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I am currently working on a secure messaging website and I had been using RSA 2048 for encryption, decryption and signing of messages but I found it to be EXTREMELY LAGGY so i've moved to 1024.

I did a timing test and these are my results (this was a test of generating a private key from the same string in cryptico.js):

2048 | 6403ms (6 seconds)  
1024 | 515ms (0.5 seconds)  
 896 | 89ms (0.08 seconds)  

I would like to know if if 896 or 1024 are un-secure for use with messaging and what the best key size would be?

Thank You.

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I would say 1024 bit is a minimum. Try to optimize your implementation (if feasible). –  Aleph Nov 2 '13 at 18:25
    
Why are you not using RSA for key exchange and then use symmetric encryption for confidentiality and integrity? –  mikeazo Nov 2 '13 at 20:05
    
@mikeazo, that actually seems like a good idea. I think I will implement that ASAP but the only problem is that 6 seconds is still a long time waiting for the key to be generated, I think i'm going to stick with 1024 for now. –  C1D Nov 2 '13 at 20:49
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Since SSL already blocks most attacks, the gain by using JS crypto on top of that can only be meaningful with keys that even a powerful attacker can't break. At minimum 2048 bit RSA or 224 bit ECC. –  CodesInChaos Nov 2 '13 at 20:58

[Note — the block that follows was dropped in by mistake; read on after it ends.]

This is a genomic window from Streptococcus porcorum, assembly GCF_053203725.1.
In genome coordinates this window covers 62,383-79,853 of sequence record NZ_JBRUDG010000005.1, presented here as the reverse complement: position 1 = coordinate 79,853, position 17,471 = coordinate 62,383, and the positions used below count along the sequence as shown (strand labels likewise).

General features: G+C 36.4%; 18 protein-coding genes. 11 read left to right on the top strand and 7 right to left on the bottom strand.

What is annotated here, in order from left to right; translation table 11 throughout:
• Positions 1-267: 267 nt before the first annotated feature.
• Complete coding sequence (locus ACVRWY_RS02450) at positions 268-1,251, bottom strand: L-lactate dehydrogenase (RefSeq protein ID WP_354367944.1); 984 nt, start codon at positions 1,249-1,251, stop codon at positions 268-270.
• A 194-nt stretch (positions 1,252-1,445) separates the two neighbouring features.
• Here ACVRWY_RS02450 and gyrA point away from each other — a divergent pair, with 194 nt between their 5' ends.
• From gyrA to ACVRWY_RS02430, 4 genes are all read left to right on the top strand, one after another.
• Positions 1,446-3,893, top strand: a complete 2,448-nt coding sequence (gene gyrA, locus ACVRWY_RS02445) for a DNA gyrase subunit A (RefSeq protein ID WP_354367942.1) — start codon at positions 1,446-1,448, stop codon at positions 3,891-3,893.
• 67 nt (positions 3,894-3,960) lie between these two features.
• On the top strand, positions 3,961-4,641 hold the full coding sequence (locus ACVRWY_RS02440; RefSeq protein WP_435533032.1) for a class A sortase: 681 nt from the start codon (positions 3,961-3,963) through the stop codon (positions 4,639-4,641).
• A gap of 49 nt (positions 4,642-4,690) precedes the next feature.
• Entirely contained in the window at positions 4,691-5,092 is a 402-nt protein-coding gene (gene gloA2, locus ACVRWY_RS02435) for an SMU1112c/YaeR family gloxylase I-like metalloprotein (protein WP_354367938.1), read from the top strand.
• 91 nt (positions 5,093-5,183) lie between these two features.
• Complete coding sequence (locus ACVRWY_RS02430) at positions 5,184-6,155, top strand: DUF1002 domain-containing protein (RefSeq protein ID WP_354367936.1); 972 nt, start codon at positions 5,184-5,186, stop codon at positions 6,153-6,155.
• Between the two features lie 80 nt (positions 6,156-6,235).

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I've answered this, but in my answer I've presumed you are talking about key pair generation and not signing (as indicated in your question), could you please make sure that this is correct? –  Maarten Bodewes - owlstead Nov 3 '13 at 21:13

1 Answer 1

up vote 4 down vote accepted

In common cryptographic protocols there is only a need to generate RSA asymmetric keys now and then, say once a year. The key pair generation does not have to take place in the same environment either; e.g. you could use openssl command line if that is available. Note that RSA key pair generation time depends on finding large primes; the runtime is not static - it changes on each run.

If your protocol does have to rely on asymmetric key generation then you would do well to switch to Elliptic Curves. Elliptic curve key pair generation is very fast and private key operations are faster as well. Verification is slower than RSA though, at similar security levels.

Try e.g. the BrainpoolP256r1 named curve. Warning; EC crypto is not for the weak of heart.

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Try e.g. the BrainpoolP256r1 named curve. The curve you mentioned seems to be listed on the SafeCurves site as unsafe. –  NDF1 Jul 2 at 3:39
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@NDF1 That's correct. But to understand what that means you should understand what "unsafe" means on that website. And you probably have to understand Bernstein as well. "Unsafe" on that website does not mean "broken". You should however validate public keys for BrainpoolP256r1. –  Maarten Bodewes - owlstead Jul 2 at 8:24
    
My understanding of unsafe curves means that secure implementations of those curves are theoretically possible but very hard. Thus you are likely to mess it up and make your software exploitable by real attackers. Also most of the unsafe curves have erroneous efficiency constraints that make some of them bad for security. It would seem to make implementation easier and your software more secure to ignore the unsafe curves and simply use the safe ones. –  NDF1 Jul 2 at 22:40

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